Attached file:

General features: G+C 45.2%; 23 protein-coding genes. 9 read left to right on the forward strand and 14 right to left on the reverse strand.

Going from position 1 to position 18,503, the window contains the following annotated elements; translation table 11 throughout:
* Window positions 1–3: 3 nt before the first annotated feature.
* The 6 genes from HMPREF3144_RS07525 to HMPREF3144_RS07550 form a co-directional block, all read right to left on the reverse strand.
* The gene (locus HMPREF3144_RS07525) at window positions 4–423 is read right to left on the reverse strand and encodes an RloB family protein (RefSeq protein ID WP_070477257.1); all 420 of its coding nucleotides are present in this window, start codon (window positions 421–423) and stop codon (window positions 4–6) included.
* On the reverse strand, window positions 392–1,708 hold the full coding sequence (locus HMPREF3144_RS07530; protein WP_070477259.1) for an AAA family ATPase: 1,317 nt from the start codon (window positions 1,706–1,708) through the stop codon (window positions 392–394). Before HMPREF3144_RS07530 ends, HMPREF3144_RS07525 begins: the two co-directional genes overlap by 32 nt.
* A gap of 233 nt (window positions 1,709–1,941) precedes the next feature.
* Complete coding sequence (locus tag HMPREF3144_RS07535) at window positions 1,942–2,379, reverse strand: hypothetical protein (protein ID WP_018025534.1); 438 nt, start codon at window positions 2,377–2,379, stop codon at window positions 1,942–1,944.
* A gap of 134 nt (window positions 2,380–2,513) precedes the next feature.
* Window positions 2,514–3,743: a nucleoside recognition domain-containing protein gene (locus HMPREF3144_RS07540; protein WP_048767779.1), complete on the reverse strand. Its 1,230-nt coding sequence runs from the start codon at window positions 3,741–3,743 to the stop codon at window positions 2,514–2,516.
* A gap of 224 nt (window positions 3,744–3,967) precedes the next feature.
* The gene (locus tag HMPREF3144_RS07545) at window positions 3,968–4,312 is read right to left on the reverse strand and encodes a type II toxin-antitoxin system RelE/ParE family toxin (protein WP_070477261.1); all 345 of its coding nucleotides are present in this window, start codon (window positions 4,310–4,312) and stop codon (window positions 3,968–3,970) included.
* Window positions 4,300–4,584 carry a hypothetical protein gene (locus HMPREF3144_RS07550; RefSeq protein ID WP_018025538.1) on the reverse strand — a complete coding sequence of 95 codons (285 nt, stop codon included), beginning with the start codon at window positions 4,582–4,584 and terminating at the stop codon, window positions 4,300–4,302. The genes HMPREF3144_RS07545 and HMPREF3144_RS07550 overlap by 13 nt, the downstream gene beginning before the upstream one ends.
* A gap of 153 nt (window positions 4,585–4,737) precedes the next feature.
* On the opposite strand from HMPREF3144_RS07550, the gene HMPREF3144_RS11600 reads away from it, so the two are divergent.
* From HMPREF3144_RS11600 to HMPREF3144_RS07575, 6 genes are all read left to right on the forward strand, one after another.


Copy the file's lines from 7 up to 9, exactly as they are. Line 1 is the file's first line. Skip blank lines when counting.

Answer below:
* A gap of 233 nt (window positions 1,709–1,941) precedes the next feature.
* Complete coding sequence (locus tag HMPREF3144_RS07535) at window positions 1,942–2,379, reverse strand: hypothetical protein (protein ID WP_018025534.1); 438 nt, start codon at window positions 2,377–2,379, stop codon at window positions 1,942–1,944.
* A gap of 134 nt (window positions 2,380–2,513) precedes the next feature.